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ABA inhibits myristoylation and induces shuttling of the RGLG1 E3 ligase to promote nuclear degradation of PP2CA

AuthorsBelda-Palazon, B.; Julian, J.; Coego, A.; Wu, Q.; Zhang, X.; Batistic, O.; Alquraishi, S.A.; Kudla, J.; An, C.; Rodriguez, P.L.
Issue Date2019
PublisherBlackwell Publishing
CitationPlant Journal 98: 813- 825 (2019)
AbstractHormone- and stress-induced shuttling of signaling or regulatory proteins is an important cellular mechanism to modulate hormone signaling and cope with abiotic stress. Hormone-induced ubiquitination plays a crucial role to determine the half-life of key negative regulators of hormone signaling. For ABA signaling, the degradation of clade-A PP2Cs, such as PP2CA or ABI1, is a complementary mechanism to PYR/PYL/RCAR-mediated inhibition of PP2C activity. ABA promotes the degradation of PP2CA through the RGLG1 E3 ligase, although it is not known how ABA enhances the interaction of RGLG1 with PP2CA given that they are predominantly found in the plasma membrane and the nucleus, respectively. We demonstrate that ABA modifies the subcellular localization of RGLG1 and promotes nuclear interaction with PP2CA. We found RGLG1 is myristoylated in vivo, which facilitates its attachment to the plasma membrane. ABA inhibits the myristoylation of RGLG1 through the downregulation of N-myristoyltransferase 1 (NMT1) and promotes nuclear translocation of RGLG1 in a cycloheximide-insensitive manner. Enhanced nuclear recruitment of the E3 ligase was also promoted by increasing PP2CA protein levels and the formation of RGLG1–receptor–phosphatase complexes. We show that RGLG1 mutated at the N-terminal myristoylation site shows constitutive nuclear localization and causes an enhanced response to ABA and salt or osmotic stress. RGLG1/5 can interact with certain monomeric ABA receptors, which facilitates the formation of nuclear complexes such as RGLG1–PP2CA–PYL8. In summary, we provide evidence that an E3 ligase can dynamically relocalize in response to both ABA and increased levels of its target, which reveals a mechanism to explain how ABA enhances RGLG1–PP2CA interaction and hence PP2CA degradation.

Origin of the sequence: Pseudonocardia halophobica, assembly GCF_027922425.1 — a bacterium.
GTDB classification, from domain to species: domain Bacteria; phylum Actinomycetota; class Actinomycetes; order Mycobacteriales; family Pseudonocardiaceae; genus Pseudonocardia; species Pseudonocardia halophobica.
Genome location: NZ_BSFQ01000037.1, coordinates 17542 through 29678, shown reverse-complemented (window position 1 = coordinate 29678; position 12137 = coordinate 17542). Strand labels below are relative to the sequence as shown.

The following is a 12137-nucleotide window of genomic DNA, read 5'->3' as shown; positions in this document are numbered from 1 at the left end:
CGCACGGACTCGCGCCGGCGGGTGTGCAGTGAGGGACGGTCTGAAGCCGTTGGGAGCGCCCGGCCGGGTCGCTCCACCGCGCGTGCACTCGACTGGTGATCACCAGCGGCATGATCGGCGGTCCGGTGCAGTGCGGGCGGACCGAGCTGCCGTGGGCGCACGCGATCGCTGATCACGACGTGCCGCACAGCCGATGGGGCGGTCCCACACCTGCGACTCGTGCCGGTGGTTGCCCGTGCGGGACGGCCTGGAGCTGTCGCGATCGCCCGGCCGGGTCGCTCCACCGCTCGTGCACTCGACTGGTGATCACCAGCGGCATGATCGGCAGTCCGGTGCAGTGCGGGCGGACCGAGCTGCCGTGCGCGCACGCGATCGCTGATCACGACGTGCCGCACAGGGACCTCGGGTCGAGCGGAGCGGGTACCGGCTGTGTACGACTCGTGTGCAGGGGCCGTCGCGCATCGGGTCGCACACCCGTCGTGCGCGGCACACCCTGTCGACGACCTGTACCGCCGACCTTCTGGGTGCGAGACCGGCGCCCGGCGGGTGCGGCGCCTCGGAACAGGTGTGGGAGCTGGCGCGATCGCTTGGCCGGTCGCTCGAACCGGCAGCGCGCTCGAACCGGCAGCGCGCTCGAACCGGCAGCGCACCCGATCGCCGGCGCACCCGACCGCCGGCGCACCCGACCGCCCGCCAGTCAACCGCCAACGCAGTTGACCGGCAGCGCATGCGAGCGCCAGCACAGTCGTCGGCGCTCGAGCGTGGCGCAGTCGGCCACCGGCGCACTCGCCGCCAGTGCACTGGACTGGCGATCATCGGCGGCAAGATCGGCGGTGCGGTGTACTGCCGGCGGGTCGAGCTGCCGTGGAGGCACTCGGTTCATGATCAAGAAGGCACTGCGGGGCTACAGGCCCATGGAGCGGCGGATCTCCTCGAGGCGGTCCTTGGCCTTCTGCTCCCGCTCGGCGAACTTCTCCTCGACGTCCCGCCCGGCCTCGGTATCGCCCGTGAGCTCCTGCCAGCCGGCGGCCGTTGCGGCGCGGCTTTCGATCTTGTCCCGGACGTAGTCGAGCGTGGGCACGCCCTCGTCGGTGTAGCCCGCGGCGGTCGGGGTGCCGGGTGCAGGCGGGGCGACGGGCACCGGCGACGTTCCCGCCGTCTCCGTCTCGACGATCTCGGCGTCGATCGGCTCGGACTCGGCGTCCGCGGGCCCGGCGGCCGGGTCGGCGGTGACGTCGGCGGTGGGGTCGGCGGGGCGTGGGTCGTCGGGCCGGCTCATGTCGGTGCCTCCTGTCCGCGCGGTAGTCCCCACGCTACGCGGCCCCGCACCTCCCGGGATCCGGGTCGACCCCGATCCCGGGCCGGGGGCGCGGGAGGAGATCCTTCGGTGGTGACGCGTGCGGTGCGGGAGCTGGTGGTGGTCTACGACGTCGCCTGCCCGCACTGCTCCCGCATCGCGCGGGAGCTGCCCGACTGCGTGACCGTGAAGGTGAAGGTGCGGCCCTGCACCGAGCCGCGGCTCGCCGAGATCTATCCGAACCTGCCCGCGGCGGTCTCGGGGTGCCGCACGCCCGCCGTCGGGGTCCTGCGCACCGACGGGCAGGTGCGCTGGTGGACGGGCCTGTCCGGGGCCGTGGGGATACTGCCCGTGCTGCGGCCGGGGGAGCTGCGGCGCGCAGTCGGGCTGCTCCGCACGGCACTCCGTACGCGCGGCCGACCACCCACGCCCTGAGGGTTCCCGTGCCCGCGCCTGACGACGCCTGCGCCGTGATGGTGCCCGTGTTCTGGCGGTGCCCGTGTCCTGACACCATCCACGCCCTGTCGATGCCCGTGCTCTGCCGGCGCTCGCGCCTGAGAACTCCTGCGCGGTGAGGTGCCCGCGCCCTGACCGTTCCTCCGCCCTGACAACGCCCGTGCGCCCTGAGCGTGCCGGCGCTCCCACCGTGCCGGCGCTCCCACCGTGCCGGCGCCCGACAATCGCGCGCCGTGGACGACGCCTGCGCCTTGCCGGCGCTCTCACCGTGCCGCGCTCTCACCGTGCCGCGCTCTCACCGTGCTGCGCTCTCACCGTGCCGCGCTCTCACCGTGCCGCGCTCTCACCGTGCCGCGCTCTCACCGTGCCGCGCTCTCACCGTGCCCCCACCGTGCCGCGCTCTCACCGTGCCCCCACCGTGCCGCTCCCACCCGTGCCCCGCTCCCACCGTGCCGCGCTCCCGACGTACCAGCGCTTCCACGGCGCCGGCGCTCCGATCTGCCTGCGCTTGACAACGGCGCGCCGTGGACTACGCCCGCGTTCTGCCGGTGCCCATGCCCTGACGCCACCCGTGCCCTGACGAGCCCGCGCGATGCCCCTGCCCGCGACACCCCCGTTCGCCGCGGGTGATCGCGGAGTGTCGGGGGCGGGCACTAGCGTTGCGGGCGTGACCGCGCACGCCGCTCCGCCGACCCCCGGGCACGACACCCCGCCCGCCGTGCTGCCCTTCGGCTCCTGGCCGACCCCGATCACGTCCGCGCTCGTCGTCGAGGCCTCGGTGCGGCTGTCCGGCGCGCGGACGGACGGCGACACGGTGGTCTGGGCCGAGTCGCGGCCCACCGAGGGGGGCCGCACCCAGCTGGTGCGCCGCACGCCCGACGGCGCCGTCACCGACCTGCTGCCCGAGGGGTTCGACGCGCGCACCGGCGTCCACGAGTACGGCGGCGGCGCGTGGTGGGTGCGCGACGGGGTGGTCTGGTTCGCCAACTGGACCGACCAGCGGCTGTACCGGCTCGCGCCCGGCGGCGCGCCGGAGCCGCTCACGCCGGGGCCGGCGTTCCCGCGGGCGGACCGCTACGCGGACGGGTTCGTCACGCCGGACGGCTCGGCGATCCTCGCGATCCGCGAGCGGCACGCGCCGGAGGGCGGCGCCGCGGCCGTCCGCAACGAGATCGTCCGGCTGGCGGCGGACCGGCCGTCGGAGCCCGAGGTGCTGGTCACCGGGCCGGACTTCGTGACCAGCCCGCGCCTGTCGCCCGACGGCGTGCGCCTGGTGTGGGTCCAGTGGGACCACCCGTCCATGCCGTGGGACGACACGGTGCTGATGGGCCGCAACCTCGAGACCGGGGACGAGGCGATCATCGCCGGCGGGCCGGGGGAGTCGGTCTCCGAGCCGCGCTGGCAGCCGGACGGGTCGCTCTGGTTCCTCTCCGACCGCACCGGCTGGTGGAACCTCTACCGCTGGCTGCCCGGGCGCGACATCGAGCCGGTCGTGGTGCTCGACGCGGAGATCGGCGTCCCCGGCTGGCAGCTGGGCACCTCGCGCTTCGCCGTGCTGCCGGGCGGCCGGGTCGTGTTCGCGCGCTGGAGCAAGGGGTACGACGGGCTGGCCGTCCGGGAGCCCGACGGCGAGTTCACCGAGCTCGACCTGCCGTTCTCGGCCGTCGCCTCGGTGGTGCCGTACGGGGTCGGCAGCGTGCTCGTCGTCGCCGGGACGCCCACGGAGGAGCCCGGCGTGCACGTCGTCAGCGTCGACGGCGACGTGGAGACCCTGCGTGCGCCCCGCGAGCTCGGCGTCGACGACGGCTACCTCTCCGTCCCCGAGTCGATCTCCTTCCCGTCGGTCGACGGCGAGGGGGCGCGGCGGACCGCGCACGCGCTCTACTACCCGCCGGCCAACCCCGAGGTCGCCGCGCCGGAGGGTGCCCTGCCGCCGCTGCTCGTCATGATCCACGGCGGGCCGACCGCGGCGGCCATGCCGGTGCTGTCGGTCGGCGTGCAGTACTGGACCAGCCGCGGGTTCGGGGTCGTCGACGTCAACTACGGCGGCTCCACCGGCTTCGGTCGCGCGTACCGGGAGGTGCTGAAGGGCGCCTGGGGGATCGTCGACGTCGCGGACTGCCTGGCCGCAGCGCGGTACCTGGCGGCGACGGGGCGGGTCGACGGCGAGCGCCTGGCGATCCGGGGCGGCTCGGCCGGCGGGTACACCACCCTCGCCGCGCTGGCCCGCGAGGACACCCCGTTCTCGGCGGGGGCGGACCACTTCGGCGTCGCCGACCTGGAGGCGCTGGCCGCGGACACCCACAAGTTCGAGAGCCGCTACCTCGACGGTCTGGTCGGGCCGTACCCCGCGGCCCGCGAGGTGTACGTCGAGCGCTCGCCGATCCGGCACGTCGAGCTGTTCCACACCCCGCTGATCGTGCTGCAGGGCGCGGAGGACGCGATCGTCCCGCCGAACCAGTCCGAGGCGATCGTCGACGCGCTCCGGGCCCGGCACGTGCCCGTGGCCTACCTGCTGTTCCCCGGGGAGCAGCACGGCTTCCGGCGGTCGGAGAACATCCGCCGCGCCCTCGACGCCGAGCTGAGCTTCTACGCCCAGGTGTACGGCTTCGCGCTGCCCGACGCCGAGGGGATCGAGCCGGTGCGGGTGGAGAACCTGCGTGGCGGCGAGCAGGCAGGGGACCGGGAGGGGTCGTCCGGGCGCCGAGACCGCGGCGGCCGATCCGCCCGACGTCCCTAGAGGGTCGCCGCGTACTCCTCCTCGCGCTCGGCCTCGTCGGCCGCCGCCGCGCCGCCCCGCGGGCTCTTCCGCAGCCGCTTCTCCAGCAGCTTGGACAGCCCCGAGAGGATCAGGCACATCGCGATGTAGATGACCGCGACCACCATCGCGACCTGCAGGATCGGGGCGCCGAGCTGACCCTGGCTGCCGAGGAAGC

Publisher version (URL)http://dx.doi.org/10.1111/tpj.14274
Identifiersdoi: 10.1111/tpj.14274
issn: 1365-313X
Appears in Collections:(IBMCP) Artículos
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